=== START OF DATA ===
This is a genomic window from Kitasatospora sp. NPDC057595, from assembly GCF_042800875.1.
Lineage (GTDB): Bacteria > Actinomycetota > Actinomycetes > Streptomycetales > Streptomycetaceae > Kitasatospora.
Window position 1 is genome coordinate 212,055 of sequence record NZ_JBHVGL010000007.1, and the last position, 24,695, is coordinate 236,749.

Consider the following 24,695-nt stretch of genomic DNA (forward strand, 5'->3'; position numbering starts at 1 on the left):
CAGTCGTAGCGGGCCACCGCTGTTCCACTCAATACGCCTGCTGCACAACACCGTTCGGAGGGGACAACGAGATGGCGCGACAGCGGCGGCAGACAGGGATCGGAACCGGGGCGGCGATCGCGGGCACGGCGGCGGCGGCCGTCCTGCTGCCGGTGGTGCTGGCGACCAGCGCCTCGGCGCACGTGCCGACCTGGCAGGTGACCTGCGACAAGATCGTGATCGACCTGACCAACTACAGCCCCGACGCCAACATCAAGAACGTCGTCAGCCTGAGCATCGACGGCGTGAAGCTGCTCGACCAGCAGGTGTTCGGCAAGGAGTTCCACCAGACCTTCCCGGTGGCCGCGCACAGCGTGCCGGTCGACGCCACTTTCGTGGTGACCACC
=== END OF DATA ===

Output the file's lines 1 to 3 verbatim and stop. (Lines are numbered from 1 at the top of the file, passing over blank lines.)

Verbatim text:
This is a genomic window from Kitasatospora sp. NPDC057595, from assembly GCF_042800875.1.
Lineage (GTDB): Bacteria > Actinomycetota > Actinomycetes > Streptomycetales > Streptomycetaceae > Kitasatospora.
Window position 1 is genome coordinate 212,055 of sequence record NZ_JBHVGL010000007.1, and the last position, 24,695, is coordinate 236,749.